Ongoing litigation continues to halt the marketing effort of Branson’s largest theater, and a recent lawsuit against the owners could prolong the issue.
The Grand Palace, the 3,800-seat theater the Federal Deposit Insurance Corporation acquired through foreclosure last year, is in a continuing legal battle with a former manager of the property, Paul Dunn.
Greg Hernandez, spokesman for the FDIC, has previously said they are waiting for ongoing lien issues to be resolved before they actively market the theater.
Additionally, Dunn filed a counterclaim against the FDIC in May, claiming fraud and negligence. He claims the FDIC knowingly allowed him to front the initial cost of repairs following a storm and then intercepted the insurance money, which Dunn says was supposed to go to him based on a lease agreement.
According to the complaint, Dunn claims he was given approval to initiate repair work in 2010, with the understanding he would be reimbursed when the insurance money arrived.
However, Dunn claims the insurance money was instead used by the FDIC toward payment of defaulted loans in the name of the previous owner, Hall Entertainment LLC, knowing they would foreclose in 2011.
“The FDIC used their position to conspire fraud in the attempt to better the marketing position of The Grand Palace by using Paul M. Dunn to increase the value and appearance of the facility in renovation and repairing the vandalized, storm-damaged facility,” the complaint states. “The FDIC should not be held immune from the suit of damages for the misuse of Constitutional powers awarded this government arm.”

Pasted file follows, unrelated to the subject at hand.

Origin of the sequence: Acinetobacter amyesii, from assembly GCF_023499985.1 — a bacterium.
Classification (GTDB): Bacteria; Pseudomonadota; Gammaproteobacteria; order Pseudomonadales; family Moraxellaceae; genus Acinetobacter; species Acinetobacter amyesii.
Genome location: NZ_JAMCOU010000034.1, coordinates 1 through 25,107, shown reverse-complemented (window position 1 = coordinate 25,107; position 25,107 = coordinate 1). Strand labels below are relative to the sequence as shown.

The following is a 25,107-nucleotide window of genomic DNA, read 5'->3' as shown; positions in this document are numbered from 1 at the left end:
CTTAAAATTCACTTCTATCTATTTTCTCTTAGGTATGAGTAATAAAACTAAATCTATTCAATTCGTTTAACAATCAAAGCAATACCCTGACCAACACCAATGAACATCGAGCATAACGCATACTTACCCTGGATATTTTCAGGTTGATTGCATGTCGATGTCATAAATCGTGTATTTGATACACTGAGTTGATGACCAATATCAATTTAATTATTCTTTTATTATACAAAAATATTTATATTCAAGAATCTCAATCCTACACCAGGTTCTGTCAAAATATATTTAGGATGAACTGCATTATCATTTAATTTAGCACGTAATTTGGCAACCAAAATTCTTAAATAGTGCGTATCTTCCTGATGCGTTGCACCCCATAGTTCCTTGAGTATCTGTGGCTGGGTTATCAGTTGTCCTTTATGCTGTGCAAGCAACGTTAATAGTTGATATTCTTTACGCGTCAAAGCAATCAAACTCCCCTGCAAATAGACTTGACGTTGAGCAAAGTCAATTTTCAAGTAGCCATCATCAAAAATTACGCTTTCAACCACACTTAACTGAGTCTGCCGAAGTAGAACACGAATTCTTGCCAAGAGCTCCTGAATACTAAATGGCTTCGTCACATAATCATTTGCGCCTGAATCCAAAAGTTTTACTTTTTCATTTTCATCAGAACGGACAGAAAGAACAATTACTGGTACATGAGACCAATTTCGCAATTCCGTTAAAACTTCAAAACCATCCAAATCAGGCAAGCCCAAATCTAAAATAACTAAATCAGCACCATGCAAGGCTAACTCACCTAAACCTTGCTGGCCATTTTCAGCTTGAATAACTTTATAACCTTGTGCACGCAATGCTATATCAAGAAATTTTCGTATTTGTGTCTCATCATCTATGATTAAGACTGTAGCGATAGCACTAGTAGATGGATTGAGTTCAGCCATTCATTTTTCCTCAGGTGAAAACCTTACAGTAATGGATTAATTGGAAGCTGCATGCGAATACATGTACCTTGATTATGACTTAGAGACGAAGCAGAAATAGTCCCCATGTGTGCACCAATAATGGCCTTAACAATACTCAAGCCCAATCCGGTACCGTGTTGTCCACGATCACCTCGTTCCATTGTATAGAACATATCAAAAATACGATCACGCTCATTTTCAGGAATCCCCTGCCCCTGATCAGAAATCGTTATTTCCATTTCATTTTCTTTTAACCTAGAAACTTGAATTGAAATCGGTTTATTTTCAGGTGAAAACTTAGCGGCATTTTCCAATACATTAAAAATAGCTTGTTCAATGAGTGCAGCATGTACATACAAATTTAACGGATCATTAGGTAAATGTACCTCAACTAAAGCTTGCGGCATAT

Also, Dunn argues the FDIC should never have allowed a lease agreement between himself and Hall knowing the mortgage notes were in multiple-year default.
Dunn is seeking damages “no less than $10 million” on each of 12 counts.
Dunn is known, in part, for an attempt to bring performer Nelly to The Grand Palace in 2010.
Nelly performed at The Mansion Theatre instead.
The FDIC, however, claims Dunn had no legal lease to the theater and continued to occupy the property after the foreclosure sale.
The organization filed a lawsuit in October 2011 along those lines, naming Dunn, Hall Entertainment and others.
A notice dated Sept. 12, 2011, from attorneys representing the FDIC to Dunn, demanded Dunn terminate tenancy by Sept. 22, 2011.
“The decision of my client is final,” the letter reads. “You should make plans to restore possession of the property to my client by completely removing your personal property and delivering possession.”
Similar letters were sent to Hall Entertainment and Branson Theater, a limited partnership.
A bench trial is scheduled in the case for Feb. 19, 2013.
The theater is currently on the multi-list system, with a $5,362,500 price tag for which there are no current bids, Hernandez said.
The Palace was founded by the Herschend Family Entertainment Corporation in 1992. It hosted some of the biggest names in the music industry, including Kenny Rogers, Glen Campbell, George Jones, and Barbara and Louise Mandrell.
The theater closed in 2008 and went up for sale on the steps of the Taney County Courthouse in June 2011. The only bidder, Kingdom Wealth Builders LLC, offered $5.4 million for the property, but failed to close on the sale.